where "Either not-p or q" is understood truth-functionally. Now, while this move doesn't avoid all of the counter-intuitive paradoxes, it does yield the result that all of the odd conditionals above are false. The result, however, is that "If p then q" is no longer truth-functional, for its truth value is no longer simply a function of the truth values of p and q. Rather, introducing the modal notion of 'necessity' makes the truth-value of "If p then q" be a function of the world-relative truth values of p and q across a domain of possible worlds.

So, the upshot is this: There are motivating reasons for interpreting (at least some) conditionals in a non-truth-functional way. If, therefore, (some) disjunctions are logically equivalent to any of those non-truth-functional conditionals, then those disjunctions are not truth-functional either. Furthermore, if all disjunctions are (by DeMorgan's laws) equivalent to conjunctions, then we get the further, and very surprising, result that (some) conjunctions are not truth-functional.

Wednesday, February 08, 2006

The Dialectic of Liberty and Security

I was reminded today of some insightful thoughts from the Maverick Philosopher:
Liberty and security stand in a dialectical relation to each other in that (i) each requires the other to be what it is, and yet (ii) each is opposed to the other. ...

Ad (i). Liberty worth having is liberty capable of being exercised fruitfully and often. Liberty in this concrete sense requires security to be what it is. My liberty to leave my house at any time of the day or night would be worth little or nothing if I were to be mugged every time I stepped over the threshhold. On the other hand, a security worth having is a security that makes possible the exercise of as much liberty as is consistent with the liberty of all. The security of a prison or of a police state is not a security worth having. A security worth having, therefore, requires liberty to be what it is.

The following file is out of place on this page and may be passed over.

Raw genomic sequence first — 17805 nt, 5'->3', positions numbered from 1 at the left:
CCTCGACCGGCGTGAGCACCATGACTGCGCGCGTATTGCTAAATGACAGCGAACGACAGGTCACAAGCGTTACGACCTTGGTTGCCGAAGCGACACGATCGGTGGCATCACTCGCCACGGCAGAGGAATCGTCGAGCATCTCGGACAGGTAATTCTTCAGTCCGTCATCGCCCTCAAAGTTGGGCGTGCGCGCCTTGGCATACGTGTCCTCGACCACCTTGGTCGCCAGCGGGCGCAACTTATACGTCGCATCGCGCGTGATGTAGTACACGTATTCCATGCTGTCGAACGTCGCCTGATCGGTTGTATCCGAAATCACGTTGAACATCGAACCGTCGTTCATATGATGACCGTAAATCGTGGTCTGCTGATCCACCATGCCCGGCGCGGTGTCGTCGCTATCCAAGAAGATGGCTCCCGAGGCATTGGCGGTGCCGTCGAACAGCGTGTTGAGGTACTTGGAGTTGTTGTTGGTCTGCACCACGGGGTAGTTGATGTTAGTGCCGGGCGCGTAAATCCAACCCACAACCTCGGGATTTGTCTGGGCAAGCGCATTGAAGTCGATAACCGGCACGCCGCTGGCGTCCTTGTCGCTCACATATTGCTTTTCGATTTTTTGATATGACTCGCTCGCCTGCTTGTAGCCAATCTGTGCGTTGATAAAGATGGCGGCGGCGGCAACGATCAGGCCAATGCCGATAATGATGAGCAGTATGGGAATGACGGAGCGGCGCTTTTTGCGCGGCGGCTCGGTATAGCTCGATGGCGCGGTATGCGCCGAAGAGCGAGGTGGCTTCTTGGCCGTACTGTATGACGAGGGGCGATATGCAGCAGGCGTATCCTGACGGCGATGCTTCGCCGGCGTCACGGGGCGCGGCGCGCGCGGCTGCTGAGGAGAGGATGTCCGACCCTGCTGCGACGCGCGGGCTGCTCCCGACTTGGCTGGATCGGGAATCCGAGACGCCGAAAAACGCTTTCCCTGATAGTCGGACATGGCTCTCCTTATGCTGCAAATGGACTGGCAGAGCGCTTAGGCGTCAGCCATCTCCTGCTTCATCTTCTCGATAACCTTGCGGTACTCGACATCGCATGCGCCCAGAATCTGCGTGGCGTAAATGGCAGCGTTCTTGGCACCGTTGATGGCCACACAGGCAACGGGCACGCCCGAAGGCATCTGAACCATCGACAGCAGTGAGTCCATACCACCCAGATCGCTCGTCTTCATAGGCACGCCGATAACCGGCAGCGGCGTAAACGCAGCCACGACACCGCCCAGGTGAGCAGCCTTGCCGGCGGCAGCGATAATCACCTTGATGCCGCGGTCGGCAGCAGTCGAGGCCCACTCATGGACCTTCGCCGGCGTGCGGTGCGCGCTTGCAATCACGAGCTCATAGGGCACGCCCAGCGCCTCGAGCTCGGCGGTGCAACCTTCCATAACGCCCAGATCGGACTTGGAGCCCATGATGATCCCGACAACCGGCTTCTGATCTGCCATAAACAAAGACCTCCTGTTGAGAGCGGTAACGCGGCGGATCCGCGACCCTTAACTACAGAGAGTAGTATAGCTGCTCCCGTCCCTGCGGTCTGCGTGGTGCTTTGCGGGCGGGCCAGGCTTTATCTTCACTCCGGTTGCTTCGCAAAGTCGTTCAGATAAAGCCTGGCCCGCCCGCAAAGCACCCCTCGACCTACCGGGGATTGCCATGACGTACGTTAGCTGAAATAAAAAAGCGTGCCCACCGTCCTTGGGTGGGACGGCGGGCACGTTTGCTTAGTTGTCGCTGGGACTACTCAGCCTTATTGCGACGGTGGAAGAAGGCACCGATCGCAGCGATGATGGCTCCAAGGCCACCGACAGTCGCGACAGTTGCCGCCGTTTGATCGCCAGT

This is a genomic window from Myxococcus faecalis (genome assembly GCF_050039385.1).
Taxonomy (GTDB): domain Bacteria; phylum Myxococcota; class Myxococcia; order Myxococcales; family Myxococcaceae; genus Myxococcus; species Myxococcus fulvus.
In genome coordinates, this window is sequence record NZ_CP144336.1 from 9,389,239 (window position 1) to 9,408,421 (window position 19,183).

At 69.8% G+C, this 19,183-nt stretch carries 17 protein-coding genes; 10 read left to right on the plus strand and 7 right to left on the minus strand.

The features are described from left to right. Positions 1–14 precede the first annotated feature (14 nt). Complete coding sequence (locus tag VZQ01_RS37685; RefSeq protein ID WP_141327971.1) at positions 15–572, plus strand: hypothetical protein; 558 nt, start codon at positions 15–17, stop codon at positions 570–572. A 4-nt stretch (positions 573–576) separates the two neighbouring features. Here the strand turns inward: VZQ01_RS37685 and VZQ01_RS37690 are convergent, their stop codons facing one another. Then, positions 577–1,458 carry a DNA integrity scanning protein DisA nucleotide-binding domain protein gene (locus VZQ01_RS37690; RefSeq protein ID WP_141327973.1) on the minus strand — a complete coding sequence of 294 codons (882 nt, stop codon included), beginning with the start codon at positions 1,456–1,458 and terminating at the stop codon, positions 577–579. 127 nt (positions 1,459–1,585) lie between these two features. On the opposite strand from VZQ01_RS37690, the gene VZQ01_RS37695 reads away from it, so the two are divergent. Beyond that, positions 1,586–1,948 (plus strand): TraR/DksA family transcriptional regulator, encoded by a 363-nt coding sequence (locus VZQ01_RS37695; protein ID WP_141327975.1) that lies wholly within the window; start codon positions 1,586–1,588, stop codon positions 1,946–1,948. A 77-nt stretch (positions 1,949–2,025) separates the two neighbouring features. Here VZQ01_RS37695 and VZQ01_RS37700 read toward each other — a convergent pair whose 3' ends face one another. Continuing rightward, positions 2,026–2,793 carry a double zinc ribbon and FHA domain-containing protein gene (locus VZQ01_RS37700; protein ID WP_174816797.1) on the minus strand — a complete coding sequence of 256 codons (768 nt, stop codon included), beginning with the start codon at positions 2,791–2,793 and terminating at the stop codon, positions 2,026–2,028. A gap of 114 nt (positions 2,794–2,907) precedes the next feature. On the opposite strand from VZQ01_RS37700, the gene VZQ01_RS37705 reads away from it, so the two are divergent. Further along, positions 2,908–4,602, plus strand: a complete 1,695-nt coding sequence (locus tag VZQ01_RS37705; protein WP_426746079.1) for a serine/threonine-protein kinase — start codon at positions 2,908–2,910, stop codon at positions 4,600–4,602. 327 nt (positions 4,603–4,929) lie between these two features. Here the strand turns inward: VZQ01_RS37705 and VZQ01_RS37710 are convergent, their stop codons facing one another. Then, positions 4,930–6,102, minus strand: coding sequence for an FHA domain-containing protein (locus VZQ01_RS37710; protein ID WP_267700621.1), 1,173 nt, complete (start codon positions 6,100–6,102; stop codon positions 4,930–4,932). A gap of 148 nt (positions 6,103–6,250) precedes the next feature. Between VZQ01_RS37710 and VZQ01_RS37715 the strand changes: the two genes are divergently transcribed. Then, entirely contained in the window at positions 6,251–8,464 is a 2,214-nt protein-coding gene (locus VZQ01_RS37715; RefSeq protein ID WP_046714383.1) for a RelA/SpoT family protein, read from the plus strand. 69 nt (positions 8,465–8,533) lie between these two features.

Ad (ii). Nevertheless, liberty and security oppose each other. The security of all requires limitations on the liberty of each. For if the liberty of each were allowed untrammelled expression, no one would be secure in his life and property. Thus security opposes and limits liberty. Equally, liberty opposes and limits security. The right to keep and bear arms, for example, poses a certain threat to security, as everyone must admit whether liberal, conservative, or libertarian. The question is not whether it poses a threat, but whether the threat it poses is acceptable given the desirability of the liberty it allows.